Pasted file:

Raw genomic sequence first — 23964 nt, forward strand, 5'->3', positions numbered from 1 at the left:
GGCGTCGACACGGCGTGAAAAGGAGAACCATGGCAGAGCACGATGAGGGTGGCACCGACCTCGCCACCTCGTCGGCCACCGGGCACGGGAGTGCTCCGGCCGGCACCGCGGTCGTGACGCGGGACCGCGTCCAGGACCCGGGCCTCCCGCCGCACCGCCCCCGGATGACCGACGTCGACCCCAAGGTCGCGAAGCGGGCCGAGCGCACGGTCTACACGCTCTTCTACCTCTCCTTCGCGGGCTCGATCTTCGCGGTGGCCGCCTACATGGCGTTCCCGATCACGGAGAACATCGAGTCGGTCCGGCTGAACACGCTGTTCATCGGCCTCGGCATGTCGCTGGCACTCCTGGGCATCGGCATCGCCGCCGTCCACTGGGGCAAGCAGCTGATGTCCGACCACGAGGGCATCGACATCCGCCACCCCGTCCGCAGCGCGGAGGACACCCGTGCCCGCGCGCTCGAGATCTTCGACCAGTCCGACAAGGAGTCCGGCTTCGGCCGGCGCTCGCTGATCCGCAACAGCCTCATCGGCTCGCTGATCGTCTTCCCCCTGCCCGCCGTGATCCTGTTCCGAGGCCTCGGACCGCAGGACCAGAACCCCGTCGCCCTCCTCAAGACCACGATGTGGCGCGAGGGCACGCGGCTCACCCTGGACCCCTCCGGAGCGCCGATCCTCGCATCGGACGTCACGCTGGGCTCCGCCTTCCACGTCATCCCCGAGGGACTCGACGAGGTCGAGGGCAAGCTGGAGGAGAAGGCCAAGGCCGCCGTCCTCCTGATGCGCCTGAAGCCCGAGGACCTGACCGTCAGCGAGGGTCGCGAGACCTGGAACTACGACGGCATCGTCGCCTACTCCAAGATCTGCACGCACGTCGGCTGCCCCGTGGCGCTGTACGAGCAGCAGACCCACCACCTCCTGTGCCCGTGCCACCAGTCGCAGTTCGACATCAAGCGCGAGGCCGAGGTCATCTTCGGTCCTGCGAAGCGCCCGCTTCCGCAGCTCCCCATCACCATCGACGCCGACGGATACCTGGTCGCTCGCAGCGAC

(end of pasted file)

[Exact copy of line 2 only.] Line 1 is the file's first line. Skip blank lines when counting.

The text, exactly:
GGCGTCGACACGGCGTGAAAAGGAGAACCATGGCAGAGCACGATGAGGGTGGCACCGACCTCGCCACCTCGTCGGCCACCGGGCACGGGAGTGCTCCGGCCGGCACCGCGGTCGTGACGCGGGACCGCGTCCAGGACCCGGGCCTCCCGCCGCACCGCCCCCGGATGACCGACGTCGACCCCAAGGTCGCGAAGCGGGCCGAGCGCACGGTCTACACGCTCTTCTACCTCTCCTTCGCGGGCTCGATCTTCGCGGTGGCCGCCTACATGGCGTTCCCGATCACGGAGAACATCGAGTCGGTCCGGCTGAACACGCTGTTCATCGGCCTCGGCATGTCGCTGGCACTCCTGGGCATCGGCATCGCCGCCGTCCACTGGGGCAAGCAGCTGATGTCCGACCACGAGGGCATCGACATCCGCCACCCCGTCCGCAGCGCGGAGGACACCCGTGCCCGCGCGCTCGAGATCTTCGACCAGTCCGACAAGGAGTCCGGCTTCGGCCGGCGCTCGCTGATCCGCAACAGCCTCATCGGCTCGCTGATCGTCTTCCCCCTGCCCGCCGTGATCCTGTTCCGAGGCCTCGGACCGCAGGACCAGAACCCCGTCGCCCTCCTCAAGACCACGATGTGGCGCGAGGGCACGCGGCTCACCCTGGACCCCTCCGGAGCGCCGATCCTCGCATCGGACGTCACGCTGGGCTCCGCCTTCCACGTCATCCCCGAGGGACTCGACGAGGTCGAGGGCAAGCTGGAGGAGAAGGCCAAGGCCGCCGTCCTCCTGATGCGCCTGAAGCCCGAGGACCTGACCGTCAGCGAGGGTCGCGAGACCTGGAACTACGACGGCATCGTCGCCTACTCCAAGATCTGCACGCACGTCGGCTGCCCCGTGGCGCTGTACGAGCAGCAGACCCACCACCTCCTGTGCCCGTGCCACCAGTCGCAGTTCGACATCAAGCGCGAGGCCGAGGTCATCTTCGGTCCTGCGAAGCGCCCGCTTCCGCAGCTCCCCATCACCATCGACGCCGACGGATACCTGGTCGCTCGCAGCGAC